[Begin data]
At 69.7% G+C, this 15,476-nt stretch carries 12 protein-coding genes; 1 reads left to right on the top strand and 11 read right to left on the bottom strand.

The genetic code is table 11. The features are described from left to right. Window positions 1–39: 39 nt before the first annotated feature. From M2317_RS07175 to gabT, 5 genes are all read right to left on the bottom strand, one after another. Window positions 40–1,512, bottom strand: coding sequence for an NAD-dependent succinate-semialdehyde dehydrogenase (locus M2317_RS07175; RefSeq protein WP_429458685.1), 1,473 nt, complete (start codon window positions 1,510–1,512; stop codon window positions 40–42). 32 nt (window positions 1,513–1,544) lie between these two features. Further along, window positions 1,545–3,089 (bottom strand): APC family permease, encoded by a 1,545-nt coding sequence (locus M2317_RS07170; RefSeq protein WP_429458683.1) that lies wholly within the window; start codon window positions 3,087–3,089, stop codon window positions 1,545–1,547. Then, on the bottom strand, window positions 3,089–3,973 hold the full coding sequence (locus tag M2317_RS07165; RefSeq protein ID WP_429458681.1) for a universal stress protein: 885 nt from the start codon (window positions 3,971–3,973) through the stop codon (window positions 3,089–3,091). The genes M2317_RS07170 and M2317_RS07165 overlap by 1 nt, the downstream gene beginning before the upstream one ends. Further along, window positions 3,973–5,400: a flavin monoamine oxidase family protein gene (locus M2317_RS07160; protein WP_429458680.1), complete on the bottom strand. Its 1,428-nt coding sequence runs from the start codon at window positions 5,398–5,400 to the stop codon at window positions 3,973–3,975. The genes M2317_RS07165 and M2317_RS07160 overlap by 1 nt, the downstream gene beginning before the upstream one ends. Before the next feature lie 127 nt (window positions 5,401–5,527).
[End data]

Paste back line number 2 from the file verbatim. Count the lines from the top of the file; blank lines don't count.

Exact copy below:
The genetic code is table 11. The features are described from left to right. Window positions 1–39: 39 nt before the first annotated feature. From M2317_RS07175 to gabT, 5 genes are all read right to left on the bottom strand, one after another. Window positions 40–1,512, bottom strand: coding sequence for an NAD-dependent succinate-semialdehyde dehydrogenase (locus M2317_RS07175; RefSeq protein WP_429458685.1), 1,473 nt, complete (start codon window positions 1,510–1,512; stop codon window positions 40–42). 32 nt (window positions 1,513–1,544) lie between these two features. Further along, window positions 1,545–3,089 (bottom strand): APC family permease, encoded by a 1,545-nt coding sequence (locus M2317_RS07170; RefSeq protein WP_429458683.1) that lies wholly within the window; start codon window positions 3,087–3,089, stop codon window positions 1,545–1,547. Then, on the bottom strand, window positions 3,089–3,973 hold the full coding sequence (locus tag M2317_RS07165; RefSeq protein ID WP_429458681.1) for a universal stress protein: 885 nt from the start codon (window positions 3,971–3,973) through the stop codon (window positions 3,089–3,091). The genes M2317_RS07170 and M2317_RS07165 overlap by 1 nt, the downstream gene beginning before the upstream one ends. Further along, window positions 3,973–5,400: a flavin monoamine oxidase family protein gene (locus M2317_RS07160; protein WP_429458680.1), complete on the bottom strand. Its 1,428-nt coding sequence runs from the start codon at window positions 5,398–5,400 to the stop codon at window positions 3,973–3,975. The genes M2317_RS07165 and M2317_RS07160 overlap by 1 nt, the downstream gene beginning before the upstream one ends. Before the next feature lie 127 nt (window positions 5,401–5,527).